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Journal of Chemistry
Volume 2013 (2013), Article ID 716098, 7 pages
http://dx.doi.org/10.1155/2013/716098
Research Article

Effective Biosorption of Nickel(II) from Aqueous Solutions Using Trichoderma viride

1Department of Biotechnology, Sri Padmavati Mahila Visvavidyalayam (Women’s University), Andhara Pradesh, Tirupati 517502, India
2Food and Water Division, Vimta Life Sciences, Hyderabad 500078, India

Received 19 February 2012; Revised 27 June 2012; Accepted 7 August 2012

Academic Editor: Veysel T. Yilmaz

Copyright © 2013 P. Sujatha et al. This is an open access article distributed under the Creative Commons Attribution License, which permits unrestricted use, distribution, and reproduction in any medium, provided the original work is properly cited.

Abstract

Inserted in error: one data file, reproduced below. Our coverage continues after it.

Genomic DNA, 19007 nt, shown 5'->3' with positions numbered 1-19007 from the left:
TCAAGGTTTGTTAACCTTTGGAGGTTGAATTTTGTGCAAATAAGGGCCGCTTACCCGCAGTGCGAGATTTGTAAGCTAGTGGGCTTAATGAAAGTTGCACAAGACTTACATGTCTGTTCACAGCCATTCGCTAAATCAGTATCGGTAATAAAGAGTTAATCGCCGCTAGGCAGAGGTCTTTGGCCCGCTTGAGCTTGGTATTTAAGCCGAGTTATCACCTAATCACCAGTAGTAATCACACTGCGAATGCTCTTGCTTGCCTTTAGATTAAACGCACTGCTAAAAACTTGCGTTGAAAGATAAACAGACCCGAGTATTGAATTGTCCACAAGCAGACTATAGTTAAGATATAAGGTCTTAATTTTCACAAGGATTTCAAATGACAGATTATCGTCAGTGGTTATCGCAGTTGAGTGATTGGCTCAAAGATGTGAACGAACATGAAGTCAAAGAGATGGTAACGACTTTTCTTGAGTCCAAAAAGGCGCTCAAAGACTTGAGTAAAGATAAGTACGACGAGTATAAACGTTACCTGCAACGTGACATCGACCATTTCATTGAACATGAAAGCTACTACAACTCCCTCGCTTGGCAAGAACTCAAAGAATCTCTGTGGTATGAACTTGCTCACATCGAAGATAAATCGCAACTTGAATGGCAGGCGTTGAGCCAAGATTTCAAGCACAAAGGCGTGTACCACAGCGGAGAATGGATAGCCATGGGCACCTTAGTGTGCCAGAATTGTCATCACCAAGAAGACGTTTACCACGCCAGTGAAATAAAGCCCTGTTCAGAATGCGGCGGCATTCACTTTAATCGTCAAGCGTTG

The primary objective of the present study is to evaluate the optimization conditions such as kinetic and equilibrium isotherm models involved in the removal of Ni(II) from the aqueous solutions by Trichoderma viride. The biosorbent was characterized by FTIR and SEM. The optimum biosorption conditions were determined as a function of pH, biomass dosage, contact time, initial metal ion concentration, and temperature. The maximum Ni(II) biosorption was obtained at pH 4.5. The equilibrium data were better fit by the Langmuir isotherm model than by the Freundlich isotherm. The kinetic studies indicate that the biosorption process of the metal ion Ni(II) has followed well the pseudo-second-order model. The sum of the square errors (SSE) and chi-square ( ) tests were also carried out to find the best fit kinetic model and adsorption isotherm. The maximum biosorption capacity ( ) of T. viride biomass was found to be 47.6 mg/g for Ni(II) ion. Therefore, it can be concluded that T. viride biomass was effective and low-cost potential adsorbent to remove the toxic metal Ni(II) from aqueous solutions. The recovery process of Ni(II) from T. viride biomass was found to be higher than 98% by using 0.25 M HNO3. Besides the application of removal of toxic metal Ni(II) from aqueous solutions, the biosorbent T. viride can be reused for five consecutive sorption-desorption cycles was determined.